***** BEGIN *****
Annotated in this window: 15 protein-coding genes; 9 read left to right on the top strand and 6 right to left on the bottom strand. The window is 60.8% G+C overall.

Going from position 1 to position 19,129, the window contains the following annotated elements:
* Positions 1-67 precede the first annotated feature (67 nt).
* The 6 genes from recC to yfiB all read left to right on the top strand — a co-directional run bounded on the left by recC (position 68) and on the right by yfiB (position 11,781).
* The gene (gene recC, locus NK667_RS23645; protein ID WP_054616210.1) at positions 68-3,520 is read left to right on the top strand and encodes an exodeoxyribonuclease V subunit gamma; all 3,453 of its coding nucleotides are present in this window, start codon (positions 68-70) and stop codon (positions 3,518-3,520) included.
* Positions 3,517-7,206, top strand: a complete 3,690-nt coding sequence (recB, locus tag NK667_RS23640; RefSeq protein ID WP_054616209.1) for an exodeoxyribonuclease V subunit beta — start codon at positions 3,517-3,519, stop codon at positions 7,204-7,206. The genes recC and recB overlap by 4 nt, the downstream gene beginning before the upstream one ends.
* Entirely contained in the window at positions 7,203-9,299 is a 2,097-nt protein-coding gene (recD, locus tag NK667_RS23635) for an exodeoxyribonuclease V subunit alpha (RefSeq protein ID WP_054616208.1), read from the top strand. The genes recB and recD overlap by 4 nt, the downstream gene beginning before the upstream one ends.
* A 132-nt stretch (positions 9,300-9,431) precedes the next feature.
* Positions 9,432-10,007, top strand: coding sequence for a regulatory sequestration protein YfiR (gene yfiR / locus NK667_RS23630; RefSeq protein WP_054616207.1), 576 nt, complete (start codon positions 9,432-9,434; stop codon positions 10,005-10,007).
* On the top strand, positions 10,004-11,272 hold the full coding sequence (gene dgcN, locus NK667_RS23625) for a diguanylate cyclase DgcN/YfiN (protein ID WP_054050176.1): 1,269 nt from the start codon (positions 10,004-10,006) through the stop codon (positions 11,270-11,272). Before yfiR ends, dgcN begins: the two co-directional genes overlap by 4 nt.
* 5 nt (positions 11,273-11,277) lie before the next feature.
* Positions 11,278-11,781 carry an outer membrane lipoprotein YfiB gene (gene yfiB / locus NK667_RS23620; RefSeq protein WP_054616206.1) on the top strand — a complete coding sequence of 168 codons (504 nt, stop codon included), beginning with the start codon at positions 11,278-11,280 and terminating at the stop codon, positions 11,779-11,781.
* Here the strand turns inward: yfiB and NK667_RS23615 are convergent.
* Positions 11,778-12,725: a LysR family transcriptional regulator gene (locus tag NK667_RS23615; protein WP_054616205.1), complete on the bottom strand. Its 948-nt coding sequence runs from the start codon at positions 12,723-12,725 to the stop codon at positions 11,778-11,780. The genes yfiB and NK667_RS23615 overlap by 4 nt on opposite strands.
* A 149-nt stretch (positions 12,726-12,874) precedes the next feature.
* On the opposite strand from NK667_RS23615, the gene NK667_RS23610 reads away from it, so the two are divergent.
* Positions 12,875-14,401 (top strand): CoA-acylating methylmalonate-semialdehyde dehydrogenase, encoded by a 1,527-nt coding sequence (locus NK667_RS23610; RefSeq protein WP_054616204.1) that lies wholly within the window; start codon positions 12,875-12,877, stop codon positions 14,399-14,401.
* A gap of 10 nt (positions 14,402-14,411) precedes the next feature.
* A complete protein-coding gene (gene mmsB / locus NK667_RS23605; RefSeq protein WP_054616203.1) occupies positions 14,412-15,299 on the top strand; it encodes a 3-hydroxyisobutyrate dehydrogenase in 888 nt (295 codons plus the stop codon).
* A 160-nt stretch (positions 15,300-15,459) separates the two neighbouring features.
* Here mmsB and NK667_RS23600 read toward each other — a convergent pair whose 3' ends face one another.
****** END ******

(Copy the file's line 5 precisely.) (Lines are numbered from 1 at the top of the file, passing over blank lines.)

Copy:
* The gene (gene recC, locus NK667_RS23645; protein ID WP_054616210.1) at positions 68-3,520 is read left to right on the top strand and encodes an exodeoxyribonuclease V subunit gamma; all 3,453 of its coding nucleotides are present in this window, start codon (positions 68-70) and stop codon (positions 3,518-3,520) included.